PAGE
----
(1.)Look at how a size 11 boot cannot fit with the stock brake setup. Something's got to change.
(2.)With the OE setup, there's not much room for some heel/toe action either. So we are going to fix that.
(3.)We started by pulling off the stock footboards and brake pedals, then we cleaned and inspected all of the threads and other surfaces.
(4.)The Cyclesmiths 14-inch floorboards give the rider just a bit more room as well as a comfortable concave footboard.
(5.)Here's the SoftBrake extended brake arm and Cyclesmiths pedal combo compared to the stock H-D setup.
(6.)We pulled off the heel/toe shift arms to make way for all the extended items from SoftBrake and Cyclesmiths.
(7.)You can see the difference in length from the SoftBrake extended heel/toe shift levers compared to the OEM offerings.
(8.)Just to finish off the good looks, we also got some chrome bits from SoftBrake for the shift rod and arm.
(9.)Cyclesmiths also makes matching shifter pegs to go with their footboards and brake pedal.
(10.)Here is how the brake side looks with a bit more room for boots. Now there is plenty of wiggle room for long trips.
(11.)This is the shifter side of the bike. See how there is now a good amount of space to plant your foot between the heel and toe levers.
(12.)After the first time we sat on the bike, we knew the seat had to go, so we swapped it for H-D's Brawler seat. Its low and lean looks were just what we were after.
(13.)We also knew we had to get rid of the stock bar and get one that was actually comfortable to ride with, so we opted for Cyclesmiths' knuckle bar.
(14.)We also added some of Harley-Davidson's slimmer grip offerings to aid in the long-haul rides the Lonely King will be taking.
The fine folks at the Harley factory do a good job of fitting most riders to their bikes. But as the miles rack up, most people need to fine-tune their bikes for a proper fit. When doing so, things like intended usage and personal preference are key factors to be considered. As Harley owners, we are a group of riders who are fortunate enough to be able to have hundreds of companies making custom-fit items, and looking for them is just as easy as picking up a magazine or typing in a URL. The only real issue is figuring out which components we like the look and feel of before we order them. The best thing to do before swiping that credit card of yours is to check out what others have done. Try throwing a leg over your pals' bikes and see what they have done to make their bikes fit them better than the stock configuration.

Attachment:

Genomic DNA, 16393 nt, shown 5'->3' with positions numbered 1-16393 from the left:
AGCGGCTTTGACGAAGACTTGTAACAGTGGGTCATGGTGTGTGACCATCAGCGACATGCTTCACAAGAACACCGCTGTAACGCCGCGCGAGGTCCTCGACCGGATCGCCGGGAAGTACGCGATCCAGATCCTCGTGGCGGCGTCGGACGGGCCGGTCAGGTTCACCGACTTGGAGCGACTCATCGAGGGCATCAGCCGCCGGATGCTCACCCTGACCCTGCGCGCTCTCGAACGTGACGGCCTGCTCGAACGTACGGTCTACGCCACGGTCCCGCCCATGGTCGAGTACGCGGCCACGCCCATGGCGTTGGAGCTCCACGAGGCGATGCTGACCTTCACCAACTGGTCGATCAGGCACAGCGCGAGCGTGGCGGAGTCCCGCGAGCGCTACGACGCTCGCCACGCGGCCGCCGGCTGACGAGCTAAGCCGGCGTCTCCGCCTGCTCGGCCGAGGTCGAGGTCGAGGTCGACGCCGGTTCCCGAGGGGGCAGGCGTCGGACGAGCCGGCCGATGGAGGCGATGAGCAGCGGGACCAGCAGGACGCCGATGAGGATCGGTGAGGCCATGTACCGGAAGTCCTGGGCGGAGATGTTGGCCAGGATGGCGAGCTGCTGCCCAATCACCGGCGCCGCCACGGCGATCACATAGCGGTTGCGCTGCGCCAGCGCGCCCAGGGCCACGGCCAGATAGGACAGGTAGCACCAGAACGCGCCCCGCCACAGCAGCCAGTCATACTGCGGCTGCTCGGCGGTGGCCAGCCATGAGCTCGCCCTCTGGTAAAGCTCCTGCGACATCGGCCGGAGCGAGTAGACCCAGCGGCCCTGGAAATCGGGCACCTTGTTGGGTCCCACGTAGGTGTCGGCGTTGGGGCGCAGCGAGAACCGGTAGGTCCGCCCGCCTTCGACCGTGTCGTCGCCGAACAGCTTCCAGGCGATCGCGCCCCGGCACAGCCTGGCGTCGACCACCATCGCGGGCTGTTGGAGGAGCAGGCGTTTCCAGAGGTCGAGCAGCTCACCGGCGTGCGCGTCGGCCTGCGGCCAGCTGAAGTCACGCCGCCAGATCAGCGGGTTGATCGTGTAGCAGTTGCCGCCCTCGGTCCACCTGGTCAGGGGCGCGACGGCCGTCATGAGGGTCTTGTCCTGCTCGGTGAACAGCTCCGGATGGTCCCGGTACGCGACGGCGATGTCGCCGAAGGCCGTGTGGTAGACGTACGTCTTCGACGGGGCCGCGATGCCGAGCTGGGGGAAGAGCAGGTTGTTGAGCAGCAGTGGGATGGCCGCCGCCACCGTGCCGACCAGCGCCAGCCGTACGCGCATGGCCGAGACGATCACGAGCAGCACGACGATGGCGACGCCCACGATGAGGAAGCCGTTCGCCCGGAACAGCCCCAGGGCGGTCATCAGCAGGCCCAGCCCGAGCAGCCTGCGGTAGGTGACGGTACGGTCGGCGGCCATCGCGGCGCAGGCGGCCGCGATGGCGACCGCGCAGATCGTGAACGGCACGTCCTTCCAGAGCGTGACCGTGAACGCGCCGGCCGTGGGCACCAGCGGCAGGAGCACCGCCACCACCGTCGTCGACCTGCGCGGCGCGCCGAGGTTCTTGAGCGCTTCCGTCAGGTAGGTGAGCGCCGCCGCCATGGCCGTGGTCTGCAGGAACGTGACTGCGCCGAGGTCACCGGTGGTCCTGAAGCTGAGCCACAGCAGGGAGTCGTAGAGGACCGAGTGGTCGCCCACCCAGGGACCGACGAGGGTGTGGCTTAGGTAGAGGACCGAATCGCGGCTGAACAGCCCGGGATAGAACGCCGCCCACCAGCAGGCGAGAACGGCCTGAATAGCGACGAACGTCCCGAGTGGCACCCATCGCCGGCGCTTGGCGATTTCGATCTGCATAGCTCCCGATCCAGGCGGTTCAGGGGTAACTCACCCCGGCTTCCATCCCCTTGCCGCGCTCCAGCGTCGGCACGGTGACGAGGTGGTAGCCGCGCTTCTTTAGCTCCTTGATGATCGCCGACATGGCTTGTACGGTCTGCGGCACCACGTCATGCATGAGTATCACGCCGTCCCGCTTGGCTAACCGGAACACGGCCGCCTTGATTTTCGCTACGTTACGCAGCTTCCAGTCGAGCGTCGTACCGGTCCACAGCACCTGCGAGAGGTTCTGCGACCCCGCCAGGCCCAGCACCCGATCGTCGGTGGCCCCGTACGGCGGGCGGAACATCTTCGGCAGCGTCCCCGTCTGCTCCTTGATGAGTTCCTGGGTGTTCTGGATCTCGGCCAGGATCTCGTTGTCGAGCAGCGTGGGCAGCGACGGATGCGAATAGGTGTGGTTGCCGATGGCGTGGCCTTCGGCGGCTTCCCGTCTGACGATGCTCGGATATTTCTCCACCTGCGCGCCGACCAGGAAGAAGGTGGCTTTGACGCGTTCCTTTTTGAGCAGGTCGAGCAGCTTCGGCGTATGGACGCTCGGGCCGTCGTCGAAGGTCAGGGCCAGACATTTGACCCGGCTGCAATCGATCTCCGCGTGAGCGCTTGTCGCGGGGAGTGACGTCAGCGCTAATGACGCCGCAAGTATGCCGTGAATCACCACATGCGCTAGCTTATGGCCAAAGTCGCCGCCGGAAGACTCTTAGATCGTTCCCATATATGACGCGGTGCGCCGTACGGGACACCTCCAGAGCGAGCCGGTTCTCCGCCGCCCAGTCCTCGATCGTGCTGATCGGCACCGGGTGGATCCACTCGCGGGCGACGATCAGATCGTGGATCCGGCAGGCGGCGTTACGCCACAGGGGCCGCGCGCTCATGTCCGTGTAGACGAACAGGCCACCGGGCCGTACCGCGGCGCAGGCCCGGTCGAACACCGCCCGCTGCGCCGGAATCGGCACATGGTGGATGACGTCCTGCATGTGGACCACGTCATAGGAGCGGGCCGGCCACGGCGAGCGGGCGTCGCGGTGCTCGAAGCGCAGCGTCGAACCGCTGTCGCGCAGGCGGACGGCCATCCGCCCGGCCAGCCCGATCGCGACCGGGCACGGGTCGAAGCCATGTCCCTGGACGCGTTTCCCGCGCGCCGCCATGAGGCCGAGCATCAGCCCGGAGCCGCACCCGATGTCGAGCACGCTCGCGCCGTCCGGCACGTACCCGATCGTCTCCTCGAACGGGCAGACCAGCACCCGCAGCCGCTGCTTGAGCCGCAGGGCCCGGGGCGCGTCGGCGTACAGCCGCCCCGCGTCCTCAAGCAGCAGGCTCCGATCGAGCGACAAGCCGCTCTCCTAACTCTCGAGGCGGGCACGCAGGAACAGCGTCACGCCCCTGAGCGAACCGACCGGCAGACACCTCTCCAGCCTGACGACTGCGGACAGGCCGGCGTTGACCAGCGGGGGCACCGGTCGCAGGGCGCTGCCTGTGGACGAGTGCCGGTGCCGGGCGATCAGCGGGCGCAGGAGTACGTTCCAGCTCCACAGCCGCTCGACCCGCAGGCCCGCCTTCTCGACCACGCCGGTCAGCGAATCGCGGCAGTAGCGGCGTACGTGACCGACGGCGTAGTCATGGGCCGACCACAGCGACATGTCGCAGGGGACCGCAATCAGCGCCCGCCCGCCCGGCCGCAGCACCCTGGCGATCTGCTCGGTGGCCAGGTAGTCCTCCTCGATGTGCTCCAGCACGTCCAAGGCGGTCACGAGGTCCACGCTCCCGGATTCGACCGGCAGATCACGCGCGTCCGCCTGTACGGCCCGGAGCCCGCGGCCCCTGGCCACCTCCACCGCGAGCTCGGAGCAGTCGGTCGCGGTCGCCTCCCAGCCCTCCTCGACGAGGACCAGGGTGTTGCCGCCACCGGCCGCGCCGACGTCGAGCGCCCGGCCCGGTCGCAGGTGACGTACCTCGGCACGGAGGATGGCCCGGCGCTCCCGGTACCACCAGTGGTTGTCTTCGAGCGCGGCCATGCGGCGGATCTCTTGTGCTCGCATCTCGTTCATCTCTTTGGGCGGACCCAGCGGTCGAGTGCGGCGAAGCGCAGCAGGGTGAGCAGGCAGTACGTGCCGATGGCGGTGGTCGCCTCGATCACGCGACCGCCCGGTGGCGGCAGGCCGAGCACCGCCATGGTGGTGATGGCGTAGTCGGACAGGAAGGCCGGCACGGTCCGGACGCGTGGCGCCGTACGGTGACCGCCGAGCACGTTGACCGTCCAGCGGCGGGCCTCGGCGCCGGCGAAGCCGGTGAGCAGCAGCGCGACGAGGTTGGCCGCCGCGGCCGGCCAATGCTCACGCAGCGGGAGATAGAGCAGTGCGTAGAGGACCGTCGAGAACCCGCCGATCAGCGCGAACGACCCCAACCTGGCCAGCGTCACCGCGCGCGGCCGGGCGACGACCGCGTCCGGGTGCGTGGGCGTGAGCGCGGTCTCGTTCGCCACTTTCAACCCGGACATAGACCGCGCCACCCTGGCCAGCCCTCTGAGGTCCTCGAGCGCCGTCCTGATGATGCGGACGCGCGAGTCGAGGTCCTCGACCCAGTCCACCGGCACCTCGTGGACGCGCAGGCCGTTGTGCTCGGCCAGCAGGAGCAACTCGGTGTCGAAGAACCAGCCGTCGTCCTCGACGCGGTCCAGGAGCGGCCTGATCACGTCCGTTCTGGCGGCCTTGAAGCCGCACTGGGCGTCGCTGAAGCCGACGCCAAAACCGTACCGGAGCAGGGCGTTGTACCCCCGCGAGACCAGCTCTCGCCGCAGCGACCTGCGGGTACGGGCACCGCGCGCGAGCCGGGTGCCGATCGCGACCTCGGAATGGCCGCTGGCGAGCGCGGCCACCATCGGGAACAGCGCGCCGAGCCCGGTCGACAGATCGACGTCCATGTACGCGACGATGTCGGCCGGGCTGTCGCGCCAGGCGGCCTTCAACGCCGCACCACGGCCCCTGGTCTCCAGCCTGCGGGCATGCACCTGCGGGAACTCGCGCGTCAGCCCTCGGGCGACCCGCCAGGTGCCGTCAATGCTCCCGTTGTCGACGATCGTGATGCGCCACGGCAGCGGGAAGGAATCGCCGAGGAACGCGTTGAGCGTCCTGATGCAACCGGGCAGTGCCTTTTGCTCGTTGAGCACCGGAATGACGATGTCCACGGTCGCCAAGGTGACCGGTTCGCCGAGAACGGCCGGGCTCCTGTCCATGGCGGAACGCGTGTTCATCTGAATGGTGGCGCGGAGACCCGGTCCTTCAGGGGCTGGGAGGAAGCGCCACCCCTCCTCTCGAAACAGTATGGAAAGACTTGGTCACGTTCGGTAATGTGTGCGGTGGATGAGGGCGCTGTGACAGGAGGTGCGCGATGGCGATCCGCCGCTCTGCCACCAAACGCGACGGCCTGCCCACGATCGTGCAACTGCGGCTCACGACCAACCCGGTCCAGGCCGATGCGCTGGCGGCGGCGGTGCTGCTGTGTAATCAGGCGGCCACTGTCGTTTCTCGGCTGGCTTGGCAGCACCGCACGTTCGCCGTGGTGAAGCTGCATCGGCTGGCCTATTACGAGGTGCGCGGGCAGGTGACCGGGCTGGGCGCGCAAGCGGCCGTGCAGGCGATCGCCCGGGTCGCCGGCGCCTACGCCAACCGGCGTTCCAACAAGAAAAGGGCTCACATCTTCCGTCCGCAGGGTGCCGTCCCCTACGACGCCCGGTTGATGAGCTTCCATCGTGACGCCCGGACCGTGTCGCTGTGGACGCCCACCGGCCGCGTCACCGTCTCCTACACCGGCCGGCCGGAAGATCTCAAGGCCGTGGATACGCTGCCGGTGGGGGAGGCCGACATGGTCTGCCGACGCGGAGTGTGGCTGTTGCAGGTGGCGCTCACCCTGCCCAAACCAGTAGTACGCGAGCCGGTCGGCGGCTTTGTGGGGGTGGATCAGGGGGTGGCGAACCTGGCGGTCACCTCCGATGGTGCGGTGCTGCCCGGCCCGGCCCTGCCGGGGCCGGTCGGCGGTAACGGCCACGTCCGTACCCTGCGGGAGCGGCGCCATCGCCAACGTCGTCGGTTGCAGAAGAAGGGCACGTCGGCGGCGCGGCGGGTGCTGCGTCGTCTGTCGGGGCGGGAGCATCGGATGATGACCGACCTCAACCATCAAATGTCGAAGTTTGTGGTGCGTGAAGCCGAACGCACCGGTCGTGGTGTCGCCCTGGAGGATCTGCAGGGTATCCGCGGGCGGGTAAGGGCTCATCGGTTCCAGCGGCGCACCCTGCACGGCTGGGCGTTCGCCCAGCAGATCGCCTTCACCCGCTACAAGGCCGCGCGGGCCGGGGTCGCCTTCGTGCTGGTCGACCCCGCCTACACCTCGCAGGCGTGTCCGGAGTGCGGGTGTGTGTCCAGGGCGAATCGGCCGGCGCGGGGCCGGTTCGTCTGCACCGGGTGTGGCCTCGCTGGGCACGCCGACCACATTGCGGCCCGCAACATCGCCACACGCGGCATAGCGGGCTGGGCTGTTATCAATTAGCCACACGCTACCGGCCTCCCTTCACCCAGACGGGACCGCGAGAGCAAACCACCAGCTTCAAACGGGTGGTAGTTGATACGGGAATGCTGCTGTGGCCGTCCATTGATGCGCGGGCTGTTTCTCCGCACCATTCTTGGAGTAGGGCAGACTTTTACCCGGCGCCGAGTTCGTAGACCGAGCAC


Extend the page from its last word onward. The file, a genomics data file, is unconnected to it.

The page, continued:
On the Lonely King, we wanted more rider room and a bit larger floorboards. We also wanted a lower saddle height and a flatter bar to update the look of our bike. After looking around the World Wide Web, we found extended shift and brake levers from SoftBrake, a handlebar and floorboards from Cyclesmiths and a solo seat and some comfy grips from Harley-Davidson's Parts & Accessories book.
We love the look and extra inch of space that the SoftBrake extended brake pedal and shifter levers provide. Plus the mirrorlike finish and slotted design adds to the bling factor. The floorboards we got from Cyclesmiths are a work of art. They have a concave shape that cradles the foot and provides the rider with miles of comfort. We also opted to add their heel/toe shifter pegs and brake pedal. When we bolted on their fat knuckle bar and test-fit it, we knew we picked the right bar that had the perfect blend of rise and sweep covered in show chrome. To finish out the Cyclesmiths look, we also bolted up one of their round, smooth air cleaners.
The stock Road King seat was just too bulky for us and a bit dated-looking, so we opted for Harley-Davidson's Brawler seat and a set of H-D's contoured chrome and rubber grips in 1.3-inch diameter, which are just the right size and shape for what was needed.
With all these changes, the ugly old bike is well on its way to looking good, but the main focus was to get the bike fitting better so we would actually want to ride it, and that, my friends, has been accomplished. Stay tuned, because next month the Lonely King is getting some new wheels and tires as well as some brakes to stop them with.